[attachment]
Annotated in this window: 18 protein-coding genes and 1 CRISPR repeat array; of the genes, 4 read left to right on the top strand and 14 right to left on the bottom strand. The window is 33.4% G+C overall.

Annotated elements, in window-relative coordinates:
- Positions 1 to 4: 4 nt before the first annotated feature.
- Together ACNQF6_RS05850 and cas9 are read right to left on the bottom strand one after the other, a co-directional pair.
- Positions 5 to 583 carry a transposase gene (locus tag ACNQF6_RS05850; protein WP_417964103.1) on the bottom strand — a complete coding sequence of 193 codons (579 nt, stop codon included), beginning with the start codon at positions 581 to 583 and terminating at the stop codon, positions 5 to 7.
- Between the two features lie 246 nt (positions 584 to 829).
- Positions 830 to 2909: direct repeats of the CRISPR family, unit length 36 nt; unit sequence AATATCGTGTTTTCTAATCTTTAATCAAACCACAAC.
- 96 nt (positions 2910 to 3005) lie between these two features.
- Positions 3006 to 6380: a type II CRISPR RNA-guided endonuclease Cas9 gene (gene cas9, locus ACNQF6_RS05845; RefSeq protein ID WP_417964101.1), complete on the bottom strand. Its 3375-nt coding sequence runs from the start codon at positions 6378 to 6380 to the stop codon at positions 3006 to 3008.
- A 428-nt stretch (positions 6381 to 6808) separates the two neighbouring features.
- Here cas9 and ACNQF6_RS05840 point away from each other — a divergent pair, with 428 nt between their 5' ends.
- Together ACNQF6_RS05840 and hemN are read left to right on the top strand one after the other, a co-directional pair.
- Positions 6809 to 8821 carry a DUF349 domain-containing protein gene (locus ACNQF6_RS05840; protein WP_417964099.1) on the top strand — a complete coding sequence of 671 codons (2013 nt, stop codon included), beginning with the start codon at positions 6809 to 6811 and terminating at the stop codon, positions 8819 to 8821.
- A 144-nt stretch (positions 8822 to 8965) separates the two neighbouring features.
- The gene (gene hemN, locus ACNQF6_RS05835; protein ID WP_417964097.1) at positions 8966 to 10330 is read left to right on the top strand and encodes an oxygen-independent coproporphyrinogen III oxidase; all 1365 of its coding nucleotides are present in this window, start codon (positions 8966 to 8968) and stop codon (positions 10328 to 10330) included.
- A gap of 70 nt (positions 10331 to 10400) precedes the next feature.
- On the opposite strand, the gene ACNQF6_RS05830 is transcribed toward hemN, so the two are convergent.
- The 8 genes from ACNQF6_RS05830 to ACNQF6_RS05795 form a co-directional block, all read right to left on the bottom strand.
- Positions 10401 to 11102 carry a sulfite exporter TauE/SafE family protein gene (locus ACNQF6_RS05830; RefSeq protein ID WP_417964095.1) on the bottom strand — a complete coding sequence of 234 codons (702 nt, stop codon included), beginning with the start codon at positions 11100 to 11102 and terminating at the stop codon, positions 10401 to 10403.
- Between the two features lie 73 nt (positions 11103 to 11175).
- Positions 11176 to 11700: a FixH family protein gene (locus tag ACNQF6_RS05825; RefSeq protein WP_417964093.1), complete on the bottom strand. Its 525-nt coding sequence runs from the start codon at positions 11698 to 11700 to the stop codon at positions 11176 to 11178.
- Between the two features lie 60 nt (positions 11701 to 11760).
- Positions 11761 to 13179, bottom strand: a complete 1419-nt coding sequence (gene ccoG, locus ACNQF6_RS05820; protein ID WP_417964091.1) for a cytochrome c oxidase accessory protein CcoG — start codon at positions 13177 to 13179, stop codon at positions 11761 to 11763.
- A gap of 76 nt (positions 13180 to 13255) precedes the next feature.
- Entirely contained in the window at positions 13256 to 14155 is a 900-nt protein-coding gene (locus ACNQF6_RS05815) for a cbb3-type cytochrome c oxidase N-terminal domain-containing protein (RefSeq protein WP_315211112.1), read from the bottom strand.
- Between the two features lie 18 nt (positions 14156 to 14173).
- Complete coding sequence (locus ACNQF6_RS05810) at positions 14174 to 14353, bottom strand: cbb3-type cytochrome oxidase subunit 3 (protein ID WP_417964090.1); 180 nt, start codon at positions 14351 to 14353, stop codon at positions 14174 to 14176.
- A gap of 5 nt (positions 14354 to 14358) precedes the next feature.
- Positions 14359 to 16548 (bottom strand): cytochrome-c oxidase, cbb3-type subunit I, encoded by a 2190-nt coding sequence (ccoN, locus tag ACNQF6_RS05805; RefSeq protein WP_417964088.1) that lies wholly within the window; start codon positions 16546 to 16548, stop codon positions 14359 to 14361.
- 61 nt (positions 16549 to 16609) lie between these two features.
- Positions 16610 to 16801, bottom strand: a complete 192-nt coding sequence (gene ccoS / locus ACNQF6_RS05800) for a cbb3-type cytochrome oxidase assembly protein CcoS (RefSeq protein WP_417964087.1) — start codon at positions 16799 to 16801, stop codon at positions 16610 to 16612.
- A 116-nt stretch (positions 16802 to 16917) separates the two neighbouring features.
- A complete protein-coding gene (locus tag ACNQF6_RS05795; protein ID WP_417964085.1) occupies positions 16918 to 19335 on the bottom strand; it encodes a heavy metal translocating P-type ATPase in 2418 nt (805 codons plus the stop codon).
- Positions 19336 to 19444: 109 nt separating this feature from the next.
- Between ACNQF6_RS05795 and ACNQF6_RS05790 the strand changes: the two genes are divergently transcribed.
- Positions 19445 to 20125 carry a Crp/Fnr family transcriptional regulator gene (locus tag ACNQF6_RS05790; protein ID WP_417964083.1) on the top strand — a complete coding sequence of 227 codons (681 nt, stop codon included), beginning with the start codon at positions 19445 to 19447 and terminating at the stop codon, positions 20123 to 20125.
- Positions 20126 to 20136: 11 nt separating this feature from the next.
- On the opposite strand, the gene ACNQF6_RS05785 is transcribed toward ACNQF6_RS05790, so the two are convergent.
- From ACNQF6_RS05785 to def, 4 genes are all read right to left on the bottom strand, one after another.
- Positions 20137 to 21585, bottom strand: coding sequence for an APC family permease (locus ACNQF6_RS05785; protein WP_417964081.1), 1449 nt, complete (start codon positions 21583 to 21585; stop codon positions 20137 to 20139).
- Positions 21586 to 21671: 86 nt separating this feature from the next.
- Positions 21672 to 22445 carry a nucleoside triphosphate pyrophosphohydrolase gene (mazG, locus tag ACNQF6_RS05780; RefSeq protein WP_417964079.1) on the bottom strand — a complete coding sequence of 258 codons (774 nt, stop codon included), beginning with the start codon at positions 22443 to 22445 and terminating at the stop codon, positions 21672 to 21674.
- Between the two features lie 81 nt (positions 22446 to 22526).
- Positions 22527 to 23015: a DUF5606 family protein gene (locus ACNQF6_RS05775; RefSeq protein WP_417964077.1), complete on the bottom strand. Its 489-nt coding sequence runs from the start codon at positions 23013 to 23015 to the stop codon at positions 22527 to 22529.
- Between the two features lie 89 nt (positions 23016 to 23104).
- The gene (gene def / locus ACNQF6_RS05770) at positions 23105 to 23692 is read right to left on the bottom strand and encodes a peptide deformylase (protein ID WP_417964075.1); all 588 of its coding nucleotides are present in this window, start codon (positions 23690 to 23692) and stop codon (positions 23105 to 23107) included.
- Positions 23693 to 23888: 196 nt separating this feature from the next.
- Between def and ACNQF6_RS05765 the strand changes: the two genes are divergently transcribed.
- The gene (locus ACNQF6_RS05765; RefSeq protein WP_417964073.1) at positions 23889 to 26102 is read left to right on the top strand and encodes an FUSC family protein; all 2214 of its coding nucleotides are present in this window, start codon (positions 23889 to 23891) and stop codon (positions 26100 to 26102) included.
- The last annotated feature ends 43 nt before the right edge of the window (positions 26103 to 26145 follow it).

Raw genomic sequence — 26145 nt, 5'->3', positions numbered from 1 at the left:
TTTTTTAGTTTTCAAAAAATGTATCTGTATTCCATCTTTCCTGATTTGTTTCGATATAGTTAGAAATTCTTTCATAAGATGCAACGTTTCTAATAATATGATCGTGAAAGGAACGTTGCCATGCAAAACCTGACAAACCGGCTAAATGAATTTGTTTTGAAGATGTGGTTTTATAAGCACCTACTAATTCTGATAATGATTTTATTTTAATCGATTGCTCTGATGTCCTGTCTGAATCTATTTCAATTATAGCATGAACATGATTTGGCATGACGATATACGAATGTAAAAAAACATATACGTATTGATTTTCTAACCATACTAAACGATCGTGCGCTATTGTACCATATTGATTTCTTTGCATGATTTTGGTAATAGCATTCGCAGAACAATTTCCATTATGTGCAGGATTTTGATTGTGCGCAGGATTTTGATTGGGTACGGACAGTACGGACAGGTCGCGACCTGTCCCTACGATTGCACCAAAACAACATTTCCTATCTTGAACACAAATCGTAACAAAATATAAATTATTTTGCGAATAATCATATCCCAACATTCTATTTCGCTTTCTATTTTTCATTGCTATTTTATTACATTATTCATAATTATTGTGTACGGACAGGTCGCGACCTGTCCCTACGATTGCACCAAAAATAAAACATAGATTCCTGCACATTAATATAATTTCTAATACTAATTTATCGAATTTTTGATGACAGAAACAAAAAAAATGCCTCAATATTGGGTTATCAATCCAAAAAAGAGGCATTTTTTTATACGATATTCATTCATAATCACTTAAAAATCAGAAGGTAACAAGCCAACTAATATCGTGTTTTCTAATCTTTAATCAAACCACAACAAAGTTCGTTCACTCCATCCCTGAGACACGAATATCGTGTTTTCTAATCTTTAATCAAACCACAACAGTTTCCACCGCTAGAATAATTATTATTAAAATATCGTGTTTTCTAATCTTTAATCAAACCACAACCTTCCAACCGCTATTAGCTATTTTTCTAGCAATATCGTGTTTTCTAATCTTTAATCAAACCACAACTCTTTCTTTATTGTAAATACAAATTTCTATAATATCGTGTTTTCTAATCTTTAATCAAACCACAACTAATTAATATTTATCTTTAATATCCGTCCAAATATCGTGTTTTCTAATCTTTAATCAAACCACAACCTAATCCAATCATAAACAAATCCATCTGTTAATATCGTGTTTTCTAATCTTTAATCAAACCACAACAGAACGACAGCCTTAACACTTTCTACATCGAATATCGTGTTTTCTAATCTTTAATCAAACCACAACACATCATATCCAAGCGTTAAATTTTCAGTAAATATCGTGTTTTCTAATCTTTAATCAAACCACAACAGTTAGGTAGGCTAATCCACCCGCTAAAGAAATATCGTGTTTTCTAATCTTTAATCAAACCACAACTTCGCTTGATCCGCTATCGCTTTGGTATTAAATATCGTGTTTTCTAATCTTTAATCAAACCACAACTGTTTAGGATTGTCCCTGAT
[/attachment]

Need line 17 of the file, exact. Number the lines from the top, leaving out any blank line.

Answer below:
- On the opposite strand, the gene ACNQF6_RS05830 is transcribed toward hemN, so the two are convergent.